You (Yes, YOU!) Can Fall Asleep While Using ADAS (& Not Know It)

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When it comes to irresponsible use of systems like Autopilot, FSD Beta, Super Cruise, or Blue Cruise, there tends to be a lot of controversy. This is particularly true when a Tesla is involved, because people who are emotionally and/or financially invested in Tesla tend to defend the company to irrational lengths.

But, there’s no denying that inattentive and sleepy drivers are a problem with these systems. People lose interest when they see how well a system works, according to studies. If they witness adaptive cruise control avoiding rear-end collisions and lane centering keeping the car within its lane for extensive periods of time, trust is eventually gained. Once that trust is earned, people start paying attention to other tasks instead of driving.

Unfortunately, people have been known to fall asleep while driving when systems like Autopilot are engaged, especially if the road ahead is uninteresting. What’s even stranger is that people sometimes don’t have any idea that they had slept, and don’t believe it until researchers show them the footage.

By 2022, most manufacturers added some form of driver monitoring to vehicles that are supposed to catch sleepy drivers and either get them to wake up or disable the ADAS system so they’ll be forced to either drive manually or take a break. But, these systems are not perfect. They sometimes fail to see a sleeping driver, or worse, can be bypassed by someone who blocks the camera and adds a weight to the wheel (depending on the manufacturer’s tolerance for a blocked camera).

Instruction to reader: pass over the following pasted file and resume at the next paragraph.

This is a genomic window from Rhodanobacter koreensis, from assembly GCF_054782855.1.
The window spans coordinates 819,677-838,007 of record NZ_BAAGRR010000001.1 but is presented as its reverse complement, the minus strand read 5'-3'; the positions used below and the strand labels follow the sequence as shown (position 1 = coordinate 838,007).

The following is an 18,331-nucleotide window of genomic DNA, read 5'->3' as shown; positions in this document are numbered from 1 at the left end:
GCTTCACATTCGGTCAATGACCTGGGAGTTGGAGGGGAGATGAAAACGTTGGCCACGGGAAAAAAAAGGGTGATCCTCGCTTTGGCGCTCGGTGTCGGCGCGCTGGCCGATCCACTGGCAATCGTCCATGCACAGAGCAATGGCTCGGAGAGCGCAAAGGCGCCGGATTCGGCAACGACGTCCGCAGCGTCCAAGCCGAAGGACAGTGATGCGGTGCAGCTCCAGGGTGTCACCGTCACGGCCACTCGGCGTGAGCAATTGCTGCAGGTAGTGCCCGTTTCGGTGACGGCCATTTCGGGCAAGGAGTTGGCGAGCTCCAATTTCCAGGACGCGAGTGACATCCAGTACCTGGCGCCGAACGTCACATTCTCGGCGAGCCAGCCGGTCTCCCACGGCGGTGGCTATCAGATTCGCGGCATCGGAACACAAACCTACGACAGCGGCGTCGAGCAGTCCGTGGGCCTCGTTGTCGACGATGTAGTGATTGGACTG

But despite studies, including one by NASA, this isn’t enough to convince some people that the problem is real. They don’t want to believe that people fall asleep in Teslas. So, I’m going to share a couple of videos of it happening just to drive this point home. After the videos, I’m going to share a link with ideas on how to avoid the problem.

Driver Doesn’t Know He Fell Asleep For Miles

In this video, police body camera and dashcam footage shows a cop spot a sleeping driver, try to pull him over, follow him with the lights on for over two miles, and then finally wake the guy up and get him to pull over.

He says over and over that he’s kind of tired, but isn’t aware that he slept. He tries to convince the police that he wasn’t sleeping, but they don’t buy it given that one of them saw him and he didn’t respond to lights and siren for miles. When they looked him up, he also had prior citations for sleeping in the car, so it’s not some isolated incident for him.

Before anybody says it, yes, the cops don’t know much about Autopilot (they think it’s on when parked on the shoulder), but that doesn’t really negate any of the above. He was pretty clearly sleeping and has priors for it. Defending him is just goofy.

In the end, he doesn’t get arrested, but he does get his car towed and gets reported to the DMV for possibly having a health problem that affects his driving (which could lead to a painful review, or the need to get a doctor’s sign off to keep his license).